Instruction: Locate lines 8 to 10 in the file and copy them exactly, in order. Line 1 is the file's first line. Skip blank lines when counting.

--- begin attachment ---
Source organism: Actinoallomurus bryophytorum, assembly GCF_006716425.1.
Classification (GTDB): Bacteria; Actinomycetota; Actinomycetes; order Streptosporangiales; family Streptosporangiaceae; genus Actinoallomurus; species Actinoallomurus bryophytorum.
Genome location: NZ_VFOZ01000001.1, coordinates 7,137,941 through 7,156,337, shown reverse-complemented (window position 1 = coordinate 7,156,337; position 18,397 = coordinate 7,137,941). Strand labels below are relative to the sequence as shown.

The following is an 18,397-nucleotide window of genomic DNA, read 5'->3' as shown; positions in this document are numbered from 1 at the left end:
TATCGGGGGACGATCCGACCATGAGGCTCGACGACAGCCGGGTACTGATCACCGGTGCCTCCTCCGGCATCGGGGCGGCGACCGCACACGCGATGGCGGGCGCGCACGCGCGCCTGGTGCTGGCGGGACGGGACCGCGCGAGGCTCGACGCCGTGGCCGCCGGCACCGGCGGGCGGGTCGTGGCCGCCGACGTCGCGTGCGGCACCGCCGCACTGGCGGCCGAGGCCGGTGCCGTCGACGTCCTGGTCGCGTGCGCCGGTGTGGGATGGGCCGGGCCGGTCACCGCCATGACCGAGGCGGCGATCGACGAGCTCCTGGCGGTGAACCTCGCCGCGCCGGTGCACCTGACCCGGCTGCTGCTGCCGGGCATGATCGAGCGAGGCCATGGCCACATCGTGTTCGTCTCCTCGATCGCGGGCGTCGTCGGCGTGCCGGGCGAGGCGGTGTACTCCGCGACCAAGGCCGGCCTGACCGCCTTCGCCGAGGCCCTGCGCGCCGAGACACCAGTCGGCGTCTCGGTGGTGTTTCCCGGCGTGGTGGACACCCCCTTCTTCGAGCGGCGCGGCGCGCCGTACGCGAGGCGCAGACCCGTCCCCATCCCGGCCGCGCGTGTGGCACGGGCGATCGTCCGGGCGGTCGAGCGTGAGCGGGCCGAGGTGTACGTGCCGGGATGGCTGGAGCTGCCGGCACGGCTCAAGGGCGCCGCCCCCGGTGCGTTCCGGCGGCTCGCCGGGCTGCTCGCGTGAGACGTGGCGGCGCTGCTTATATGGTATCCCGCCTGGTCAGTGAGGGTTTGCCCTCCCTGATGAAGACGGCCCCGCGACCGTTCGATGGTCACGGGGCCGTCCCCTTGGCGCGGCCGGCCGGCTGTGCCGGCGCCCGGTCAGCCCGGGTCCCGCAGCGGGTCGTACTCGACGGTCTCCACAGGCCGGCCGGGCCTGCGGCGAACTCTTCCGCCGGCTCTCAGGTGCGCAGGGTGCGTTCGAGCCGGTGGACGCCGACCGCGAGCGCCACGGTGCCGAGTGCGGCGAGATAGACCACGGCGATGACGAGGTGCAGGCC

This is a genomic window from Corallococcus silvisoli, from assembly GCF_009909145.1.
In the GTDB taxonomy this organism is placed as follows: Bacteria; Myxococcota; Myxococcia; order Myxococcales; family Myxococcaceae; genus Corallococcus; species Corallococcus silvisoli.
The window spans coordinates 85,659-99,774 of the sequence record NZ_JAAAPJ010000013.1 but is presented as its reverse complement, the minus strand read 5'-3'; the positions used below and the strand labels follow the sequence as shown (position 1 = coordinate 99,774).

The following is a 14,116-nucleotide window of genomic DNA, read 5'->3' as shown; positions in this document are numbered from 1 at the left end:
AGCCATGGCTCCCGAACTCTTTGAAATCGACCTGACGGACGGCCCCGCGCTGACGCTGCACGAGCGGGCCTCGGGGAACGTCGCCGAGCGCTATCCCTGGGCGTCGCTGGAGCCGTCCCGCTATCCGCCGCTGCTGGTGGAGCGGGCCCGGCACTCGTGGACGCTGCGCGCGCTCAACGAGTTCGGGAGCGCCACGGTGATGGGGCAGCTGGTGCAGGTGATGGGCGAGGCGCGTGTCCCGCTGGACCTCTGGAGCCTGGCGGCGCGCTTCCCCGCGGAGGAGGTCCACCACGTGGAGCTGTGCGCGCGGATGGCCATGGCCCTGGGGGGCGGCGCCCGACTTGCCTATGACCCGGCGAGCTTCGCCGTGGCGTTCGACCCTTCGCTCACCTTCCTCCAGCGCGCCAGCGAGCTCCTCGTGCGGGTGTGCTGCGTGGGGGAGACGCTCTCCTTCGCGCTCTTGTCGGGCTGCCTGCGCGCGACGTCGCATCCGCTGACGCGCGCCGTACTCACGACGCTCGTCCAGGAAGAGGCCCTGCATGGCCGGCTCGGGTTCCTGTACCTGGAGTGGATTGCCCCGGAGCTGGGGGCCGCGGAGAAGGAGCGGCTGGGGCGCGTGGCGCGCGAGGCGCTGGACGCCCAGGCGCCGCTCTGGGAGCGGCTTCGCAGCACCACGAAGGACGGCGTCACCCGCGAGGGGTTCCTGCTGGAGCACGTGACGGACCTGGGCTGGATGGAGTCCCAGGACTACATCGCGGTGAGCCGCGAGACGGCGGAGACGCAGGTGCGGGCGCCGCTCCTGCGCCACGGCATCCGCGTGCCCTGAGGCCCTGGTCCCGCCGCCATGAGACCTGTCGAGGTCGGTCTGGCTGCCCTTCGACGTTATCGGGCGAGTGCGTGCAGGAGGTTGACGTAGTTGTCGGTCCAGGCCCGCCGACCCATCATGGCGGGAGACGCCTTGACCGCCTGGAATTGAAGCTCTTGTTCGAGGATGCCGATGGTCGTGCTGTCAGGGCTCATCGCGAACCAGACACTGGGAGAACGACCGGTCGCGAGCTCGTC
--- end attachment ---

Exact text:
The window spans coordinates 85,659-99,774 of the sequence record NZ_JAAAPJ010000013.1 but is presented as its reverse complement, the minus strand read 5'-3'; the positions used below and the strand labels follow the sequence as shown (position 1 = coordinate 99,774).

The following is a 14,116-nucleotide window of genomic DNA, read 5'->3' as shown; positions in this document are numbered from 1 at the left end:
AGCCATGGCTCCCGAACTCTTTGAAATCGACCTGACGGACGGCCCCGCGCTGACGCTGCACGAGCGGGCCTCGGGGAACGTCGCCGAGCGCTATCCCTGGGCGTCGCTGGAGCCGTCCCGCTATCCGCCGCTGCTGGTGGAGCGGGCCCGGCACTCGTGGACGCTGCGCGCGCTCAACGAGTTCGGGAGCGCCACGGTGATGGGGCAGCTGGTGCAGGTGATGGGCGAGGCGCGTGTCCCGCTGGACCTCTGGAGCCTGGCGGCGCGCTTCCCCGCGGAGGAGGTCCACCACGTGGAGCTGTGCGCGCGGATGGCCATGGCCCTGGGGGGCGGCGCCCGACTTGCCTATGACCCGGCGAGCTTCGCCGTGGCGTTCGACCCTTCGCTCACCTTCCTCCAGCGCGCCAGCGAGCTCCTCGTGCGGGTGTGCTGCGTGGGGGAGACGCTCTCCTTCGCGCTCTTGTCGGGCTGCCTGCGCGCGACGTCGCATCCGCTGACGCGCGCCGTACTCACGACGCTCGTCCAGGAAGAGGCCCTGCATGGCCGGCTCGGGTTCCTGTACCTGGAGTGGATTGCCCCGGAGCTGGGGGCCGCGGAGAAGGAGCGGCTGGGGCGCGTGGCGCGCGAGGCGCTGGACGCCCAGGCGCCGCTCTGGGAGCGGCTTCGCAGCACCACGAAGGACGGCGTCACCCGCGAGGGGTTCCTGCTGGAGCACGTGACGGACCTGGGCTGGATGGAGTCCCAGGACTACATCGCGGTGAGCCGCGAGACGGCGGAGACGCAGGTGCGGGCGCCGCTCCTGCGCCACGGCATCCGCGTGCCCTGAGGCCCTGGTCCCGCCGCCATGAGACCTGTCGAGGTCGGTCTGGCTGCCCTTCGACGTTATCGGGCGAGTGCGTGCAGGAGGTTGACGTAGTTGTCGGTCCAGGCCCGCCGACCCATCATGGCGGGAGACGCCTTGACCGCCTGGAATTGAAGCTCTTGTTCGAGGATGCCGATGGTCGTGCTGTCAGGGCTCATCGCGAACCAGACACTGGGAGAACGACCGGTCGCGAGCTCGTC